Tim Spalding was 9 years-old when he had the idea of using his first computer–an Apple II–to make lists of the books he owned, like the Adventures of Tintin series and Encyclopedia Brown, Boy Detective.
Flash-forward to 2007. Spalding is now a programmer, and he’s still keeping lists, but on a far grander scale. A couple of years ago, on a lark, he created an online version of his original Apple (Charts) application, one that allowed anyone on the Internet to post a list of the books in his or her library, compare it with other online book lists, and talk about literature with people of similar reading tastes.
“I was trying to scratch my own itch,” Spalding admits. That itch became LibraryThing, a social network based not on who you know but on what you’ve read. It’s already producing a nice revenue stream for Spalding from the sale of thousands of premium memberships at $10 to $25 apiece.
Spalding’s creation is quietly achieving cult status among bookworms around the world, creating a network with one of the highest IQs in cyberspace. Less than two years after it opened its doors to the public, LibraryThing’s users have listed, tagged, or recommended more than 10 million works–a collection that, were it not virtual, would be the third-largest private library in the United States, behind those of Harvard and Yale.
In the process, LibraryThing has become a sort of anti-MySpace. Here, instead of people finding each other through shared friends, they connect through a shared love for Goethe or Grisham.
LibraryThing is not alone. There are more than two dozen social networks that let members organize and display their book collections, including aNobii, Booktribes, Shelfari, Squirl, and the Amazon.com-backed All Consuming. It’s as though the Web suddenly awakened to the social potential of gathering all those kids who are reading in the corner.
But LibraryThing stands out, for both its breadth and its accuracy. While most online book clubs rely on Amazon’s (Charts) open databases for their information, LibraryThing also connects to 70 libraries around the world, allowing the owners of some of the rarest books to accurately catalog and share their collections.
“If you are a book lover and you’re over 20 years old, you’ll have books that are out of print,” Spalding explains. “That’s why library data is so useful.”
The breadth of LibraryThing’s collection turns out to be a competitive advantage. Thanks to the site’s popularity with the most persnickety of bibliophiles, LibraryThing’s power users are willing to pay a premium for its service. Listing your first 200 books is free; displaying more costs $10 a year or $25 for a lifetime membership. Though Spalding won’t disclose LibraryThing’s revenue, he says the three-employee company has been profitable since 2006.
Jessamyn West, co-editor of an anthology written by library workers called Revolting Librarians Redux, says she uses LibraryThing to keep up with what her friends are reading and to troll for books about niche interests, such as historic stone walls in New England. West also shows LibraryThing to the small libraries she consults with in rural Vermont.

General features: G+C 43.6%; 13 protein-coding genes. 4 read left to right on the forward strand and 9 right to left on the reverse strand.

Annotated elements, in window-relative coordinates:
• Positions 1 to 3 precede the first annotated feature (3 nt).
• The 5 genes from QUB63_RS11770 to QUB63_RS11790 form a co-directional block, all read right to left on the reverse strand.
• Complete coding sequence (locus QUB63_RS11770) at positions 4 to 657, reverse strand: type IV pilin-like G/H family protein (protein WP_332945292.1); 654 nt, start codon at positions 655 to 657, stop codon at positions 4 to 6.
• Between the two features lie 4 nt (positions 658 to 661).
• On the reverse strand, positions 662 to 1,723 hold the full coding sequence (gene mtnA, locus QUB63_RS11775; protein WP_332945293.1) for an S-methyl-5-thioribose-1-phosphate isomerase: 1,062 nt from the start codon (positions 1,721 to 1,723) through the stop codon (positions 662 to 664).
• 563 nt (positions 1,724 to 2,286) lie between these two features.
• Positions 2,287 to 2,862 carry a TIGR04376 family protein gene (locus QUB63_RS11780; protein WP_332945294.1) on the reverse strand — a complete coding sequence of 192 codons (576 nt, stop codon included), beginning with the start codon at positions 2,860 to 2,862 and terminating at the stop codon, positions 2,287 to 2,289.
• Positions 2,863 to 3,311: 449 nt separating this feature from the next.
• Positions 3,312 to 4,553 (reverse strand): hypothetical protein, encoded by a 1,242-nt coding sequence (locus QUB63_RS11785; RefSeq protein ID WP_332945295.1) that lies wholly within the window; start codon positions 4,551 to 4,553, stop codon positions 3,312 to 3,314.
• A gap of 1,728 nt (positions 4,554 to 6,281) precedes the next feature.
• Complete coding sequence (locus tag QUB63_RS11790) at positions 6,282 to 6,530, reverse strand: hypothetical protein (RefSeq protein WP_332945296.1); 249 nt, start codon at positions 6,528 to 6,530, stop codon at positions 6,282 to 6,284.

“I’ve thought maybe they could get a little scanner and upload their collections onto LibraryThing,” she says. For just that purpose, LibraryThing sells CueCat bar-code scanners, those relics of the first dotcom bust, for $15 each.
But Spalding expects LibraryThing’s real growth to come from using the community’s collective wisdom to improve the way the world finds books. Because its system is built on entire book collections, LibraryThing suggests further reading in a way that’s markedly different from the methods used by giant sites like Barnes & Noble (Charts) and Amazon (Charts).
Those services examine what titles shoppers have bought or browsed. By contrast, LibraryThing’s database works like a dinner party: It sizes up your entire bookshelf and makes informed suggestions–just for you–based on what it finds there. That eliminates books you bought for others and includes the ones you owned before online shopping came along.
LibraryThing is already beginning to break into the bookstore market. Abe-Books, which took a 40 percent stake in the company last year, began using its recommendations in March. Spalding’s next target is to get into the business of advising libraries on how to manage their catalogs.
Spalding wasn’t thinking about any of that two years ago when he spent a month or so working on the online-catalog idea he’d been pondering since the days of his Apple II. His wife was pregnant and he was in debt, but Spalding found time between freelance programming assignments to steal away to a small downstairs room in their Maine home and code up a modern version of the book lists he kept as a kid. By then he and his wife, novelist Lisa Carey, had amassed an eclectic library of more than 3,000 titles.
Spalding seems to have created something a lot of people need. “When I first went to LibraryThing, it took me about 20 minutes before I said, ‘How soon can I give these people $25 for a lifetime membership?’” says Christopher Locke, coauthor of The Cluetrain Manifesto. “A person’s library gives a characterization far beyond anything that anyone could ever say on MySpace.”
Siri Schubert is a writer in San Francisco.